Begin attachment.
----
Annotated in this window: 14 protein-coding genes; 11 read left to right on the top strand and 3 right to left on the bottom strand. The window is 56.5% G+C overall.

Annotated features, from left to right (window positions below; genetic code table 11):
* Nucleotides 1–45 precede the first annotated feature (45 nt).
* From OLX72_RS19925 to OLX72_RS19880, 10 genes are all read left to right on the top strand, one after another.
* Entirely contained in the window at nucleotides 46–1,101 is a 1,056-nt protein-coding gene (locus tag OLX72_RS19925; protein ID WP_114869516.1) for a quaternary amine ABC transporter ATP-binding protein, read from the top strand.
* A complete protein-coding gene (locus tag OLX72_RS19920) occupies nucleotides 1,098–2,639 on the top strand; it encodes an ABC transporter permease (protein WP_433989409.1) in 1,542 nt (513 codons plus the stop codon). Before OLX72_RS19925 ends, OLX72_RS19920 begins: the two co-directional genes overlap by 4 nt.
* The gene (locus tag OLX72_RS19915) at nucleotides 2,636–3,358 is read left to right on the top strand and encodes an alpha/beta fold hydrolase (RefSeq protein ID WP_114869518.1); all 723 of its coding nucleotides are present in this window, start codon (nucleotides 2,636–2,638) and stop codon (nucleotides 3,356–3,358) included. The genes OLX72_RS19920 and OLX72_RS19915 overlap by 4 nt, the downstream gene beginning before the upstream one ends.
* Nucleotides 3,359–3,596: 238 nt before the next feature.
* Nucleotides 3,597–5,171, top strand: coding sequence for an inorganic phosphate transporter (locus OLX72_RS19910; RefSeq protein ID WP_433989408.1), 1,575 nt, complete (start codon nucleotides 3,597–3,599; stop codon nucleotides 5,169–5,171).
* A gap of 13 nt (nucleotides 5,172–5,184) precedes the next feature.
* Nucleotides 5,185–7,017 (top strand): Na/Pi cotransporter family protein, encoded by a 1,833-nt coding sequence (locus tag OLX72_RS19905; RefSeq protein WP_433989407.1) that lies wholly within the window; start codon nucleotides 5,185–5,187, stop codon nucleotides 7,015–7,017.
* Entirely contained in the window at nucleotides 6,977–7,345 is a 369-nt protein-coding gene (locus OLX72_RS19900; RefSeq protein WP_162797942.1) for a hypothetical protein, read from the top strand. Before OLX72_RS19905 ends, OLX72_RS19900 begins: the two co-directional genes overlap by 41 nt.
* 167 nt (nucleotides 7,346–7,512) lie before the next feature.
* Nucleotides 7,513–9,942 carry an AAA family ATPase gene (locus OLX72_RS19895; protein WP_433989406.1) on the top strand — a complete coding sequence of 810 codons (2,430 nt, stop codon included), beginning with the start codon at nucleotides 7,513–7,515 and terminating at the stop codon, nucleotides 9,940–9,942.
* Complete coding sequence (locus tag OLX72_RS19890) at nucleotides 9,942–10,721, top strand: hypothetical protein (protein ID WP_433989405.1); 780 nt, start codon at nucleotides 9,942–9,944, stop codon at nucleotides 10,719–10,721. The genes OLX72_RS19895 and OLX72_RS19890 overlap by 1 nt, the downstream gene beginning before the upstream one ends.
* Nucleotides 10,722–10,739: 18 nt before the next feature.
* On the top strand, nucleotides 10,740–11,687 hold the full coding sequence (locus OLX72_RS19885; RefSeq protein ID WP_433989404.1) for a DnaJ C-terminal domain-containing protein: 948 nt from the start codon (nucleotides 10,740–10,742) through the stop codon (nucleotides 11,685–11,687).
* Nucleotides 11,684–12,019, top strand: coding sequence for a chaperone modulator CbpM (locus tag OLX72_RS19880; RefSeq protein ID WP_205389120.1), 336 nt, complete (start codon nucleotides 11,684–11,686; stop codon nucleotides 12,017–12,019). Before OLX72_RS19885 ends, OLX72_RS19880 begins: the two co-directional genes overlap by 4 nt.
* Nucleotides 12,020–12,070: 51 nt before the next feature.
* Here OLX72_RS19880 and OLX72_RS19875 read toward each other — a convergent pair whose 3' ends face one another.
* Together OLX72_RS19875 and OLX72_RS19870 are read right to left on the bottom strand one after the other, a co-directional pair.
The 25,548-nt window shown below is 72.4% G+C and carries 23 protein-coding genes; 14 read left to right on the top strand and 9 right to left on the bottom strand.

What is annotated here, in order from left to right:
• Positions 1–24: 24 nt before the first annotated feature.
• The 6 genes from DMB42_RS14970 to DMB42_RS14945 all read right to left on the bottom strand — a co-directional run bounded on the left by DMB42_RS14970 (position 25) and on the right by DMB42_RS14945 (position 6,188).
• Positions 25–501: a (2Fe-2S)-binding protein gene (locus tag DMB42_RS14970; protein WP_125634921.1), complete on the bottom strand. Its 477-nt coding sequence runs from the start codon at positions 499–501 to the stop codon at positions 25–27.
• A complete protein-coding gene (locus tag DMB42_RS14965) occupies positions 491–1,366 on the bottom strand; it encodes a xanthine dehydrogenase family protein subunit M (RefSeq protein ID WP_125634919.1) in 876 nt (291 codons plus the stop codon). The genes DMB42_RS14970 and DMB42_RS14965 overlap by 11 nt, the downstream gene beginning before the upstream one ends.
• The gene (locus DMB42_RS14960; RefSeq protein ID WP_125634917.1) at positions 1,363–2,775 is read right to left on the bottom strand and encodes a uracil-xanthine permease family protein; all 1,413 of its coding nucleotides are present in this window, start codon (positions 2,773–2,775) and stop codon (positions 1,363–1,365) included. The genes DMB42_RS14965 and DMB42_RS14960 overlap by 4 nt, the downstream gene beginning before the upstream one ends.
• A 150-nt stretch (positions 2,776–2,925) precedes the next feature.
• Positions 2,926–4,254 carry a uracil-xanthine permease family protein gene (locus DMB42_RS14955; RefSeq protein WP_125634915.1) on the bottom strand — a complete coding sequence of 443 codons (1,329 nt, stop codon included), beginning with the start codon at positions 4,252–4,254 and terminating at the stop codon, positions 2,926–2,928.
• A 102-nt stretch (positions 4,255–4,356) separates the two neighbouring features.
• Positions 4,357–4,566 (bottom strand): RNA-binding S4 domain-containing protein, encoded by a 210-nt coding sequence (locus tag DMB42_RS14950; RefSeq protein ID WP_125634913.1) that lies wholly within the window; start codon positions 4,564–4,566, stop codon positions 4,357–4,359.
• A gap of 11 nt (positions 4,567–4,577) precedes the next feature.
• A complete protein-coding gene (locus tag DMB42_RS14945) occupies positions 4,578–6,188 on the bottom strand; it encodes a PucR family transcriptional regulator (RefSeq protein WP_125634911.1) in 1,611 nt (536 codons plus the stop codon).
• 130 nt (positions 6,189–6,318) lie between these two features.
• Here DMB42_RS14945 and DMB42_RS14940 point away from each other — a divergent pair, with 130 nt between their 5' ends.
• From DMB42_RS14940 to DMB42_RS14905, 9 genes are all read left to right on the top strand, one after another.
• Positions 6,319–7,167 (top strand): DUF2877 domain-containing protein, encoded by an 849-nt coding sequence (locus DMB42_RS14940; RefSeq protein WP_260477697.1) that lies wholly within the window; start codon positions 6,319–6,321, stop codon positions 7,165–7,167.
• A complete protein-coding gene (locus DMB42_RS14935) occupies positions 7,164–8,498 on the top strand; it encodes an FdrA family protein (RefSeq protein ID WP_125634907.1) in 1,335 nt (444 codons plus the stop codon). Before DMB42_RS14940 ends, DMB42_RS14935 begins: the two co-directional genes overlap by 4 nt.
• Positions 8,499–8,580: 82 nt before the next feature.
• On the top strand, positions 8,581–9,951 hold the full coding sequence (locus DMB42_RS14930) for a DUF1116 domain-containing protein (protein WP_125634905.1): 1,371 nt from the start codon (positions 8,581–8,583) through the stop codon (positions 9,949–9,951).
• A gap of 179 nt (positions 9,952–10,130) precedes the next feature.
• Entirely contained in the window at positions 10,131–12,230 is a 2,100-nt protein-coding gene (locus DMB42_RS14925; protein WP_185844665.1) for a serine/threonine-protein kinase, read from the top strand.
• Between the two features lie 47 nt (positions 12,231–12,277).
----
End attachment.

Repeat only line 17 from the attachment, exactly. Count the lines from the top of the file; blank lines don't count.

* On the top strand, nucleotides 10,740–11,687 hold the full coding sequence (locus OLX72_RS19885; RefSeq protein ID WP_433989404.1) for a DnaJ C-terminal domain-containing protein: 948 nt from the start codon (nucleotides 10,740–10,742) through the stop codon (nucleotides 11,685–11,687).